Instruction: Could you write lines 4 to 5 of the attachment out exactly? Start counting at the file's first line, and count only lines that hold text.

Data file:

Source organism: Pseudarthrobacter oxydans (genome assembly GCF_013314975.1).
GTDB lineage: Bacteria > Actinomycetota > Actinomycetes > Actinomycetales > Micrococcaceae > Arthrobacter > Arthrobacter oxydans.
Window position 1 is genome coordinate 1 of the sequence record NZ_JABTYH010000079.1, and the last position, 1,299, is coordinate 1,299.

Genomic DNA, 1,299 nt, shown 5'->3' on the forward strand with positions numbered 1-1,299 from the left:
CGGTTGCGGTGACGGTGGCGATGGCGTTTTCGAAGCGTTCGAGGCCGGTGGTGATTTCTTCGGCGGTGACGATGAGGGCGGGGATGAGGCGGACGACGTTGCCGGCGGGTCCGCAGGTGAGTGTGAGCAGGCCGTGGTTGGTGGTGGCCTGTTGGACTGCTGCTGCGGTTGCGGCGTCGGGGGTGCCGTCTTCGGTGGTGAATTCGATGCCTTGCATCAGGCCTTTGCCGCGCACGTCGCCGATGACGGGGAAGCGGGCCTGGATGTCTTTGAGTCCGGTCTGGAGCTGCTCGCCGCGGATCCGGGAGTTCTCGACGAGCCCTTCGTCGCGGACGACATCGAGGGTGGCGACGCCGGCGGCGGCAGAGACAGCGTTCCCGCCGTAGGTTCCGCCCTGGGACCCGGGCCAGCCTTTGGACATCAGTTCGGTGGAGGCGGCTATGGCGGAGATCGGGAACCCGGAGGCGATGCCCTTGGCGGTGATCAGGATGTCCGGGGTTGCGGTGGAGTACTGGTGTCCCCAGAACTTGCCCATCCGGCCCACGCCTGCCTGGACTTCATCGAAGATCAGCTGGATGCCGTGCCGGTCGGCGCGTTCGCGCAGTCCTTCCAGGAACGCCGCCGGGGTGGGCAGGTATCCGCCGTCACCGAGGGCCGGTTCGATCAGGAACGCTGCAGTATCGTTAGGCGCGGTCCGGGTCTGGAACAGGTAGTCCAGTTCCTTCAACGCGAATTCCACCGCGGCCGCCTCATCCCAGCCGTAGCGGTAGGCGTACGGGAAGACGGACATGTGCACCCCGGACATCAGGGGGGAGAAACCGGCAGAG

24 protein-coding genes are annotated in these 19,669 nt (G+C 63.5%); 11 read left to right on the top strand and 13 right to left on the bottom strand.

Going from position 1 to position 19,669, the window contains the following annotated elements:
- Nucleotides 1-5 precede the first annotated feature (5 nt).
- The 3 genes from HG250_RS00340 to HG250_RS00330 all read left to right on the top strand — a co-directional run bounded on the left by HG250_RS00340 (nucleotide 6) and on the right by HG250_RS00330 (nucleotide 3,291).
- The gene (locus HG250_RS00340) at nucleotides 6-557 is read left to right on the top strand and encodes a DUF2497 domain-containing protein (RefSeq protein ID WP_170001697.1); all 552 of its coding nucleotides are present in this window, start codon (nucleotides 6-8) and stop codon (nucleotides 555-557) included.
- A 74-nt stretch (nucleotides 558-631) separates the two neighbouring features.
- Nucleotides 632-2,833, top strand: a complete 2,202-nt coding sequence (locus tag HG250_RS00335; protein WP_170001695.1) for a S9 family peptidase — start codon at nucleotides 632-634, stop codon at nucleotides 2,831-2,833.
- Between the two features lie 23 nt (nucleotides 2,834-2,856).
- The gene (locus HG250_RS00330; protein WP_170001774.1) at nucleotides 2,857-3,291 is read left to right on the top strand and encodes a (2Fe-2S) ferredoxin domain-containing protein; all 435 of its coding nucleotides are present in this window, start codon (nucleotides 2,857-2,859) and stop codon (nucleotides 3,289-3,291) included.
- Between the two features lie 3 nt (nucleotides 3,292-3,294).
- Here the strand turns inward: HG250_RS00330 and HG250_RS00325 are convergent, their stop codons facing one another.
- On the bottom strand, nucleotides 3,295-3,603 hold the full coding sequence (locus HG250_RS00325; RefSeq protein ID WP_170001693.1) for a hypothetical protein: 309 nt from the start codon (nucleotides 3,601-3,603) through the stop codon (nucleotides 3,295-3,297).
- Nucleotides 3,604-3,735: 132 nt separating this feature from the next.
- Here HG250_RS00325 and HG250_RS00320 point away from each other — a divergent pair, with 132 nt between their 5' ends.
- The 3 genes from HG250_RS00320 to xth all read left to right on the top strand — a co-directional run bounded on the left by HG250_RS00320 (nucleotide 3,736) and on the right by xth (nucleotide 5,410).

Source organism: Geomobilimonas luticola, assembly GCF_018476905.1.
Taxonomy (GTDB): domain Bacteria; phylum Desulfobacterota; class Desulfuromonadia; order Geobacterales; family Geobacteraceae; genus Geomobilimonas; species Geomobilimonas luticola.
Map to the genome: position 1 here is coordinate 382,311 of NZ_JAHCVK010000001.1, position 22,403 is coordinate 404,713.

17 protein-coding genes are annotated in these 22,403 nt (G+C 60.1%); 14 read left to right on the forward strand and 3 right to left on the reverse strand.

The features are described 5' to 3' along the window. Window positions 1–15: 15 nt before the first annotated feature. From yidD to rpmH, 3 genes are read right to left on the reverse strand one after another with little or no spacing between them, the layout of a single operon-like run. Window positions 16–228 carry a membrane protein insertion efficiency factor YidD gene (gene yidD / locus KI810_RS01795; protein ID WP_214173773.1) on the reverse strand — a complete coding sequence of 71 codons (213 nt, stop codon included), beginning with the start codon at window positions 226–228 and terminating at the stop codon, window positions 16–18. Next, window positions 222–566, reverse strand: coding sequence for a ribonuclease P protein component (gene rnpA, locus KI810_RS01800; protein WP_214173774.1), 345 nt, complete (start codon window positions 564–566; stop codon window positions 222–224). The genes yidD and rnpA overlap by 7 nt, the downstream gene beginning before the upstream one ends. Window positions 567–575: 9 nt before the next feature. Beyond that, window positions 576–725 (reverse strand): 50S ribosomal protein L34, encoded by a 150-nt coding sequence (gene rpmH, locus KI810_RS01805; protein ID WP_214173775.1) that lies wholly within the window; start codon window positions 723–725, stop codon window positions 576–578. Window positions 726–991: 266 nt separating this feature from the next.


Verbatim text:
Genomic DNA, 1,299 nt, shown 5'->3' on the forward strand with positions numbered 1-1,299 from the left:
CGGTTGCGGTGACGGTGGCGATGGCGTTTTCGAAGCGTTCGAGGCCGGTGGTGATTTCTTCGGCGGTGACGATGAGGGCGGGGATGAGGCGGACGACGTTGCCGGCGGGTCCGCAGGTGAGTGTGAGCAGGCCGTGGTTGGTGGTGGCCTGTTGGACTGCTGCTGCGGTTGCGGCGTCGGGGGTGCCGTCTTCGGTGGTGAATTCGATGCCTTGCATCAGGCCTTTGCCGCGCACGTCGCCGATGACGGGGAAGCGGGCCTGGATGTCTTTGAGTCCGGTCTGGAGCTGCTCGCCGCGGATCCGGGAGTTCTCGACGAGCCCTTCGTCGCGGACGACATCGAGGGTGGCGACGCCGGCGGCGGCAGAGACAGCGTTCCCGCCGTAGGTTCCGCCCTGGGACCCGGGCCAGCCTTTGGACATCAGTTCGGTGGAGGCGGCTATGGCGGAGATCGGGAACCCGGAGGCGATGCCCTTGGCGGTGATCAGGATGTCCGGGGTTGCGGTGGAGTACTGGTGTCCCCAGAACTTGCCCATCCGGCCCACGCCTGCCTGGACTTCATCGAAGATCAGCTGGATGCCGTGCCGGTCGGCGCGTTCGCGCAGTCCTTCCAGGAACGCCGCCGGGGTGGGCAGGTATCCGCCGTCACCGAGGGCCGGTTCGATCAGGAACGCTGCAGTATCGTTAGGCGCGGTCCGGGTCTGGAACAGGTAGTCCAGTTCCTTCAACGCGAATTCCACCGCGGCCGCCTCATCCCAGCCGTAGCGGTAGGCGTACGGGAAGACGGACATGTGCACCCCGGACATCAGGGGGGAGAAACCGGCAGAG